Tachyon tidbits featuring Daniel Pinkwater, Kimberly Unger, and Naseem Jamnia

The latest reviews and mentions of Tachyon titles and authors from around the web.

Daniel Pinkwater’s latest middle grade adventure, CRAZY IN POUGHKEEPSIE garnered praise from Deborah J. Ross and The Nutty Bookworm Reads Alot.

Pinkwater’s in on a great secret: if you want to communicate wisdom to young readers, first make them smile. Or giggle. Or run wild in Poughkeepsie, as the case may be.

Deborah J. Ross
Cover for CRAZY IN POUGHKEEPSIE by Daniel Pinkwater
Cover and illustrations by Aaron Renier
Cover design by Elizabeth Story

This is my first ever Daniel Pinkwater and it won’t be my last as I want to go through their backlist. For all these reasons I am giving CRAZY IN POUGHKEEPSIE 5 big fat stars.

The Nutty Bookworm Reads Alot

Library Journal enjoys Kimberly Unger’s forthcoming technothriller THE EXTRACTIONIST. Though not available until July, THE EXTRACTIONIST can be pre-ordered from your favorite bookseller or directly from Tachyon.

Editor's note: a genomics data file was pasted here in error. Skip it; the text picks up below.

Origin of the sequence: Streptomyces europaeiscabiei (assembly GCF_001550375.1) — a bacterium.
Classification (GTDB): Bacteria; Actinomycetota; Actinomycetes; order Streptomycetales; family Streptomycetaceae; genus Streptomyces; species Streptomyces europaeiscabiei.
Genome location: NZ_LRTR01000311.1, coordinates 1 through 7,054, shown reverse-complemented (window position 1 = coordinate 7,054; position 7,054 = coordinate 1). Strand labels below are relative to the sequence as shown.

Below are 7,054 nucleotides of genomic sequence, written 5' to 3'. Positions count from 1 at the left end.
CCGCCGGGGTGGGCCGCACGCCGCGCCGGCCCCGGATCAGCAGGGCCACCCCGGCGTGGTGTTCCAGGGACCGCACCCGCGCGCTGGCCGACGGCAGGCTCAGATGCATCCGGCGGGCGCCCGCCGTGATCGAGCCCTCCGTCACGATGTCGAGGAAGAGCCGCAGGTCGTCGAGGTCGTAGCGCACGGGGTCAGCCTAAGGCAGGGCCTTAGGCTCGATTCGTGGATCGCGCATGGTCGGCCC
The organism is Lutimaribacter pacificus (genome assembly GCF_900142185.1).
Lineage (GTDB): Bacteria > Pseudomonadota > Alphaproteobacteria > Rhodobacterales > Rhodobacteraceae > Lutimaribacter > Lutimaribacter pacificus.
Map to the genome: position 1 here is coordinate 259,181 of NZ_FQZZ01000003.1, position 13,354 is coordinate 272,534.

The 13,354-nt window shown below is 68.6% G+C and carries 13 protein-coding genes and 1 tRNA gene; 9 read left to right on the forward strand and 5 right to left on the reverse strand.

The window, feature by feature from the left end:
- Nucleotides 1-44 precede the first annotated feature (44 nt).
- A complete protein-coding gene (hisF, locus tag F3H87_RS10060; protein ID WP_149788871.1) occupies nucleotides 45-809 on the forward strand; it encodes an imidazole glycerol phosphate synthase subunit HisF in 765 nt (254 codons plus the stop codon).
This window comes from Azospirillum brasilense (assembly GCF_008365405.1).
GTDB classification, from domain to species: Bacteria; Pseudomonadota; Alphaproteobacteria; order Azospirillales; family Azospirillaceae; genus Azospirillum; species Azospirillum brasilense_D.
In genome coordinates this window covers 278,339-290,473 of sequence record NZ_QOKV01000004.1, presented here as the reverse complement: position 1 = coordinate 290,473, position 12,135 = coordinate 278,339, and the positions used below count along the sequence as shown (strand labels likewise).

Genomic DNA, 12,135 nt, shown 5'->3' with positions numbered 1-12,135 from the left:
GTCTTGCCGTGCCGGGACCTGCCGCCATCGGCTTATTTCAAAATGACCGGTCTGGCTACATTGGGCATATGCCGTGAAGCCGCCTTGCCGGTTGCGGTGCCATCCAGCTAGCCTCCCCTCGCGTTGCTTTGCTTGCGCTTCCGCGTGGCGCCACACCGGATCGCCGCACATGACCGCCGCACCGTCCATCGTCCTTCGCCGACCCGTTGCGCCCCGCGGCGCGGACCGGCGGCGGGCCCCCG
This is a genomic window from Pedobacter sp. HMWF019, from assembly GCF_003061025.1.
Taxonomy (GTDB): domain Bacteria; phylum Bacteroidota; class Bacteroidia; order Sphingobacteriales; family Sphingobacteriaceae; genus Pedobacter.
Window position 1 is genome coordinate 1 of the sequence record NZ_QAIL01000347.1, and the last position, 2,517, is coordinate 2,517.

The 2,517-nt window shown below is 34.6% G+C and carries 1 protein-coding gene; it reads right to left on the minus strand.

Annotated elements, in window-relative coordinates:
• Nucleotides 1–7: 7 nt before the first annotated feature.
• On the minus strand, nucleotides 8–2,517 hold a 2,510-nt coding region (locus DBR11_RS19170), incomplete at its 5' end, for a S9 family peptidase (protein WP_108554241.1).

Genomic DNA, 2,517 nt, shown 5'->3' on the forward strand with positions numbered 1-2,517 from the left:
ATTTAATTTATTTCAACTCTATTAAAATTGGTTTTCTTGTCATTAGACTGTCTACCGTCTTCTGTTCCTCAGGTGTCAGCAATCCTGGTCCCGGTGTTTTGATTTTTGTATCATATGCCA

VERDICT Unger (NUCLEATION), a game designer and VR programmer by day, delivers an edge-of-your-seat technothriller with a refreshingly relatable protagonist. While some might find this too jargon-heavy for comfort, cyberpunk fans will love Unger’s scientific knowledge and creativity.

Library Journal

The forthcoming THE BRUISING OF QILWA by Samuel R. Delany Fellowship recipient Naseem Jamnia impressed Louis Skye of WWAC. Though not available until August, THE BRUISING OF QILWA can be pre-ordered from your favorite bookseller or directly from Tachyon.

Reading THE BRUISING OF QILWA was an incredible experience. I didn’t know world-building in a fantasy story could feel so seamless. That scenes around medical magic could make sense to me and increase my enjoyment of the story is still blowing my mind. The queerness in this book is so natural—no explanations, no phobias, just queer people living their lives. The politics and world-building feel relatable even if I’m not Persian. When people from marginalized groups talk about creating stories based on their lived experience, this is what they mean. Jamnia brings all the various intersections of their life into The Bruising of Qilwa and the book is so much more significant because of it. This story has set the bar for fantasy fiction so high now.